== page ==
Pur Asrar Muqaddama (The-Trail)

The Trial (original German title: Der Process, later Der ProzessDer Proceß and Der Prozeß) is a novel written by Franz Kafka from 1914 to 1915 and published in 1925. One of his best-known works, it tells the story of a man arrested and prosecuted by a remote, inaccessible authority, with the nature of his crime revealed neither to him nor to the reader. Heavily influenced by Dostoyevsky‘s Crime and Punishment and The Brothers Karamazov, Kafka even went so far as to call Dostoyevsky a blood relative. Like Kafka’s other novels, The Trial was never completed, although it does include a chapter which brings the story to an end.

After Kafka’s death in 1924 his friend and literary executor Max Brod edited the text for publication by Verlag Die Schmiede. The original manuscript is held at the Museum of Modern Literature, Marbach am Neckar, Germany. The first English language translation, by Willa and Edwin Muir, was published in 1937. In 1999, the book was listed in Le Monde’s 100 Books of the Century and as No. 2 of the Best German Novels of the Twentieth Century.

300.00

Book Details

Weight 0.3 kg
Translation:

Raham Ali Al Hashmi

ISBN No:

9789695625576

Publisher:

Fiction House

Pages:

174

Language:

Urdu

Year:

2017

About The Author

Franz Kafka

Franz Kafka (3 July 1883 – 3 June 1924) was a German-language novelist and short story writer, widely regarded as one of the major figures of 20th-century literature. His work, which fuses elements of realism and the fantastic, typically features isolated protagonists faced by bizarre or surrealistic predicaments and incomprehensible social-bureaucratic powers, and has been interpreted as exploring themes of alienation, existential anxiety, guilt, and absurdity. His best known works include "Die Verwandlung" ("The Metamorphosis"), Der Process (The Trial), and Das Schloss (The Castle). The term Kafkaesque has entered the English language to describe situations like those in his writing.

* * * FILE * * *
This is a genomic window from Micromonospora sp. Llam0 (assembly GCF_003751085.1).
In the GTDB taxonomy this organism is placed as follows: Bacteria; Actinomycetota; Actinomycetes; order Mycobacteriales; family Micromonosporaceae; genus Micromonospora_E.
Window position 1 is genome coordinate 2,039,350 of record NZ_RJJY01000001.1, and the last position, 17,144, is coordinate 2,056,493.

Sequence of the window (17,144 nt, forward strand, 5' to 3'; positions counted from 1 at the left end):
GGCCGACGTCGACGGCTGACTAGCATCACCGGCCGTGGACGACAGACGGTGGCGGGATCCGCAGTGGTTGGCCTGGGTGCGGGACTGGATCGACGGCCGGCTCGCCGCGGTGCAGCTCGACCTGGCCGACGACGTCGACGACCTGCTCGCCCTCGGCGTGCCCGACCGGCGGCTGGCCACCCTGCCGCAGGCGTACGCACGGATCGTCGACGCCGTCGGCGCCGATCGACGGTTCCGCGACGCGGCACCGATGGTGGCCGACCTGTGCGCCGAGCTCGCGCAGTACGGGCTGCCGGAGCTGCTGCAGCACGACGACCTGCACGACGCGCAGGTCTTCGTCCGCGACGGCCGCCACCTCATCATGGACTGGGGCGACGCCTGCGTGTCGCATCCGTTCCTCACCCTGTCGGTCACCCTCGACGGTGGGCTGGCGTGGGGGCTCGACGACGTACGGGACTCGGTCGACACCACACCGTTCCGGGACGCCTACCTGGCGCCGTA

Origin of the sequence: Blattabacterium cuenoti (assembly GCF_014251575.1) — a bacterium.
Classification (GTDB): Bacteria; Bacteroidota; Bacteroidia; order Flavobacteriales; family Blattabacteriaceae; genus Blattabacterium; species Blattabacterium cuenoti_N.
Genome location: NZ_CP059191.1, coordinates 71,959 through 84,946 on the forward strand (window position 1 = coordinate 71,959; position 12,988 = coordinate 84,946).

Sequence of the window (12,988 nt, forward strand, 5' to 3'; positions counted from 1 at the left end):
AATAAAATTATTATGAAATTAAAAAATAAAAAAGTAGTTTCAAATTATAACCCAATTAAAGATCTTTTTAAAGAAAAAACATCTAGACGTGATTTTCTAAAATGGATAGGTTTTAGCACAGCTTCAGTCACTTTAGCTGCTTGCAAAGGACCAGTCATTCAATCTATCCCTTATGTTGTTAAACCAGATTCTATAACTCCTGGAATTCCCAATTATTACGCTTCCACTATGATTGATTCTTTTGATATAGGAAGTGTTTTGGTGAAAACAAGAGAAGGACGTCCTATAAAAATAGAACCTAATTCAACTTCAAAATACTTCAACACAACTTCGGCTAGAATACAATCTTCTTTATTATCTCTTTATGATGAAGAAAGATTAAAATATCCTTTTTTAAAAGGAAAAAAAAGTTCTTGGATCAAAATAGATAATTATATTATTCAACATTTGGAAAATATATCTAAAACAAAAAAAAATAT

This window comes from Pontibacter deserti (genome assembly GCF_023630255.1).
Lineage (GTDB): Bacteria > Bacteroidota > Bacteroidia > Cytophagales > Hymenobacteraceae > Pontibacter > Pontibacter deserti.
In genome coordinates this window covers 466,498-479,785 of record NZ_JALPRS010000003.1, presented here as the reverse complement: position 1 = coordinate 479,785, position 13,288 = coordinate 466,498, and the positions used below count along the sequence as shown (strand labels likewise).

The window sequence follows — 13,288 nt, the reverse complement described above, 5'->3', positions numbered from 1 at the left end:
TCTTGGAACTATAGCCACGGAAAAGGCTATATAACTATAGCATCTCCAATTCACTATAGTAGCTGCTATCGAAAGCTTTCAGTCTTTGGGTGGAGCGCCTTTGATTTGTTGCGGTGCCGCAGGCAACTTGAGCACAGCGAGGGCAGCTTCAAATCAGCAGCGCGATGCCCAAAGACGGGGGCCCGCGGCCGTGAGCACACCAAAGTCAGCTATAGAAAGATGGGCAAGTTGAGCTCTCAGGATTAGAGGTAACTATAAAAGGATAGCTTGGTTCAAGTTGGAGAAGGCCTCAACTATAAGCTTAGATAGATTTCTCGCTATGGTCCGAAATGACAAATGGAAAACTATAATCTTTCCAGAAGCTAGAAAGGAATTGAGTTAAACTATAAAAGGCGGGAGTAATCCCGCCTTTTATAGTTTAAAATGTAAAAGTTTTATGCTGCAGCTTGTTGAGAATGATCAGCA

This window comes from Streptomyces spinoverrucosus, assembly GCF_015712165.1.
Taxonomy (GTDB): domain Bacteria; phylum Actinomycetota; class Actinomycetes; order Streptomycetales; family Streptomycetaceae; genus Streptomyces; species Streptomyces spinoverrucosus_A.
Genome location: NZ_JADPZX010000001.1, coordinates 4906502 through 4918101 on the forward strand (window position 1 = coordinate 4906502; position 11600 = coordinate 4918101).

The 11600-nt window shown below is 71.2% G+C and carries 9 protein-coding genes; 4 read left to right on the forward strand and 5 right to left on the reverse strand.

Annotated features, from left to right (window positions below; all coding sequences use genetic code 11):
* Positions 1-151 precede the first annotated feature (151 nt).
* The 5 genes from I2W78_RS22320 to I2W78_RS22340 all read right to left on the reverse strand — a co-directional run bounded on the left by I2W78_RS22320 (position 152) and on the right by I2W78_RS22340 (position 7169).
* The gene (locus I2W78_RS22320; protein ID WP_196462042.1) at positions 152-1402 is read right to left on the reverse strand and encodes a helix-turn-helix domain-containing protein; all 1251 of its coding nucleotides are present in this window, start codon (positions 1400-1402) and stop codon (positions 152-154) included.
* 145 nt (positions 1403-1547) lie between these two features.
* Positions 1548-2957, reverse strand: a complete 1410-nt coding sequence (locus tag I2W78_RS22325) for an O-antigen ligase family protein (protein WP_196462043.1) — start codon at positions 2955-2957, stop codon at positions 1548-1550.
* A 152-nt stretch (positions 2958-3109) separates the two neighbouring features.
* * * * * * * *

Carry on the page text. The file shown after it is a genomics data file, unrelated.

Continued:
Kafka was born into a middle-class, German-speaking Jewish family in Prague, the capital of the Kingdom of Bohemia, then part of the Austro-Hungarian Empire, today part of the Czech Republic. He trained as a lawyer, and after completing his legal education he was employed with an insurance company, forcing him to relegate writing to his spare time. Over the course of his life, Kafka wrote hundreds of letters to family and close friends, including his father, with whom he had a strained and formal relationship. He became engaged to several women but never married. He died in 1924 at the age of 40 from tuberculosis.
Few of Kafka's works were published during his lifetime: the story collections Betrachtung (Contemplation) and Ein Landarzt (A Country Doctor), and individual stories (such as "Die Verwandlung") were published in literary magazines but received little public attention. Kafka's unfinished works, including his novels Der Process, Das Schloss and Amerika (also known as Der Verschollene, The Man Who Disappeared), were ordered by Kafka to be destroyed by his friend Max Brod, who nonetheless ignored his friend's direction and published them after Kafka's death. His work went on to influence a vast range of writers, critics, artists, and philosophers during the 20th century.

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